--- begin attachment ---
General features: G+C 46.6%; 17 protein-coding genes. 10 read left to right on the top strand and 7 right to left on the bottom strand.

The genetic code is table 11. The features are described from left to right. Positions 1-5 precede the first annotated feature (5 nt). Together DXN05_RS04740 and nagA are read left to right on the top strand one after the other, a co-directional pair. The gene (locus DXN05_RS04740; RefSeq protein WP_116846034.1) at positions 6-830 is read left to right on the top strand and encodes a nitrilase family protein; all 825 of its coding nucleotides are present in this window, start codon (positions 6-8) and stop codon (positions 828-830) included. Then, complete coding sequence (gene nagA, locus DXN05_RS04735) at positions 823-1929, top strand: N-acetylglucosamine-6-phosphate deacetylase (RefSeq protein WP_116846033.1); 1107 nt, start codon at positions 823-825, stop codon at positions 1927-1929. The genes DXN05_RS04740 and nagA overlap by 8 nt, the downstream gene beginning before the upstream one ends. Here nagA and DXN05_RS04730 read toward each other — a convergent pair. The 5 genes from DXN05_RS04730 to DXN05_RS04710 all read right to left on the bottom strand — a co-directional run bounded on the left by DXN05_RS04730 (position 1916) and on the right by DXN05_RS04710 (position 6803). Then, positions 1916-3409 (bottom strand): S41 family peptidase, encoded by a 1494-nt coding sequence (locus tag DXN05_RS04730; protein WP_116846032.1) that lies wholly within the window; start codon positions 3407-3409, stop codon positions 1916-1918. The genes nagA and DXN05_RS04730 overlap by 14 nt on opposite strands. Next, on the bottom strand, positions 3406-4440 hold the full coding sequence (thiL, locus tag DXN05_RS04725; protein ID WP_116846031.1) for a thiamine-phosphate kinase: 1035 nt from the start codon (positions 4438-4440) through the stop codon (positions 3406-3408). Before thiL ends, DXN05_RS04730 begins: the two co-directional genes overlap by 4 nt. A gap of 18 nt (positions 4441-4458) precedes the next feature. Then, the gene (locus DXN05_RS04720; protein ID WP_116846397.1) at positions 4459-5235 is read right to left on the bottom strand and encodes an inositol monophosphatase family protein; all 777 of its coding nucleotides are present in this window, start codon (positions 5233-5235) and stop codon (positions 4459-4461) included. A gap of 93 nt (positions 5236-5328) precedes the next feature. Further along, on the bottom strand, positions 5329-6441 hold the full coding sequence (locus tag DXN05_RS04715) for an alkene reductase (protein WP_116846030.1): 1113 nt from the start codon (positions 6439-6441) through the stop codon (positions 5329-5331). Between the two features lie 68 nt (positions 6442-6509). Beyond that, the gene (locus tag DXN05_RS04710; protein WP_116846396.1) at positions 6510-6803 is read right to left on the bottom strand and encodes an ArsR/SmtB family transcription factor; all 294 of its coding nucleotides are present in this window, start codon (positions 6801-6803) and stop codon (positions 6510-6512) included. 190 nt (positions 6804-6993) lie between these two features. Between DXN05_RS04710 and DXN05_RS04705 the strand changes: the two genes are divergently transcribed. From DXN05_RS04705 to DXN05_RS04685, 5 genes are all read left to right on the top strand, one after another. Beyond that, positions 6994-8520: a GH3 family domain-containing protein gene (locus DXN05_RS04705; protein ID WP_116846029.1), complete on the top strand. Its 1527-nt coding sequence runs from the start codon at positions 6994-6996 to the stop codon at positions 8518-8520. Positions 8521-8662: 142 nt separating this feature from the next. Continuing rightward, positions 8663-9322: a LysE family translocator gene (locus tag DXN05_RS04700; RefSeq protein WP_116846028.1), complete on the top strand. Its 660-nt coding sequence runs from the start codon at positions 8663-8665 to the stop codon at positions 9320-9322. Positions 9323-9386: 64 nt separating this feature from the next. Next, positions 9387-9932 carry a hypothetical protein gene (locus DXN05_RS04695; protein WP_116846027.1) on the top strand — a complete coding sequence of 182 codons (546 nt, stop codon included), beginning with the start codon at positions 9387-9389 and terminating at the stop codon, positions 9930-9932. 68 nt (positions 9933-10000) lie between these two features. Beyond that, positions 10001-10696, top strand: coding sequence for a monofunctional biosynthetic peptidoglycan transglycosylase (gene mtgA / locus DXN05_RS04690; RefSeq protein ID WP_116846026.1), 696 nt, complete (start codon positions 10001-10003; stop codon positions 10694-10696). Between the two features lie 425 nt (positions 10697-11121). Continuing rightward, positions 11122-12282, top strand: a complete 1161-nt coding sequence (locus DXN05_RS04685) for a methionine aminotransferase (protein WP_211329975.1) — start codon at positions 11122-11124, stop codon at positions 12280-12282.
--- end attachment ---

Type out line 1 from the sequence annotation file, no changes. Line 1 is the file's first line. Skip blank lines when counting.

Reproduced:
General features: G+C 46.6%; 17 protein-coding genes. 10 read left to right on the top strand and 7 right to left on the bottom strand.